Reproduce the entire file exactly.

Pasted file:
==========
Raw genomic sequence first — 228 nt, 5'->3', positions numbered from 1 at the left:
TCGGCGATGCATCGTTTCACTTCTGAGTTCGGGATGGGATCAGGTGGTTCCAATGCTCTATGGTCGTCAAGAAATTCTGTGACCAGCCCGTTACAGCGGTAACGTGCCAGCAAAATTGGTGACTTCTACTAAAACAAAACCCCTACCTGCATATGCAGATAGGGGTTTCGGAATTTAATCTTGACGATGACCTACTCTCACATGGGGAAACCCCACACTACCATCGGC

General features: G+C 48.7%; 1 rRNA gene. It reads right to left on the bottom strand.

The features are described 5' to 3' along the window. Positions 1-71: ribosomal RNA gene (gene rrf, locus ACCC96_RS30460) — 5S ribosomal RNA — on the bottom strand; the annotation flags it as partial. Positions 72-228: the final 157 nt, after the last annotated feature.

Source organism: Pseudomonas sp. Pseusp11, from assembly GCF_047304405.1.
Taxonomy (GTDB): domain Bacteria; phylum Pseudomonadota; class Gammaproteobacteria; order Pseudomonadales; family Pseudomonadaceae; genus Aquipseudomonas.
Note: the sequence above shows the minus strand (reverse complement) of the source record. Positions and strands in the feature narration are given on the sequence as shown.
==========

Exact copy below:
Raw genomic sequence first — 228 nt, 5'->3', positions numbered from 1 at the left:
TCGGCGATGCATCGTTTCACTTCTGAGTTCGGGATGGGATCAGGTGGTTCCAATGCTCTATGGTCGTCAAGAAATTCTGTGACCAGCCCGTTACAGCGGTAACGTGCCAGCAAAATTGGTGACTTCTACTAAAACAAAACCCCTACCTGCATATGCAGATAGGGGTTTCGGAATTTAATCTTGACGATGACCTACTCTCACATGGGGAAACCCCACACTACCATCGGC

General features: G+C 48.7%; 1 rRNA gene. It reads right to left on the bottom strand.

The features are described 5' to 3' along the window. Positions 1-71: ribosomal RNA gene (gene rrf, locus ACCC96_RS30460) — 5S ribosomal RNA — on the bottom strand; the annotation flags it as partial. Positions 72-228: the final 157 nt, after the last annotated feature.

Source organism: Pseudomonas sp. Pseusp11, from assembly GCF_047304405.1.
Taxonomy (GTDB): domain Bacteria; phylum Pseudomonadota; class Gammaproteobacteria; order Pseudomonadales; family Pseudomonadaceae; genus Aquipseudomonas.
Note: the sequence above shows the minus strand (reverse complement) of the source record. Positions and strands in the feature narration are given on the sequence as shown.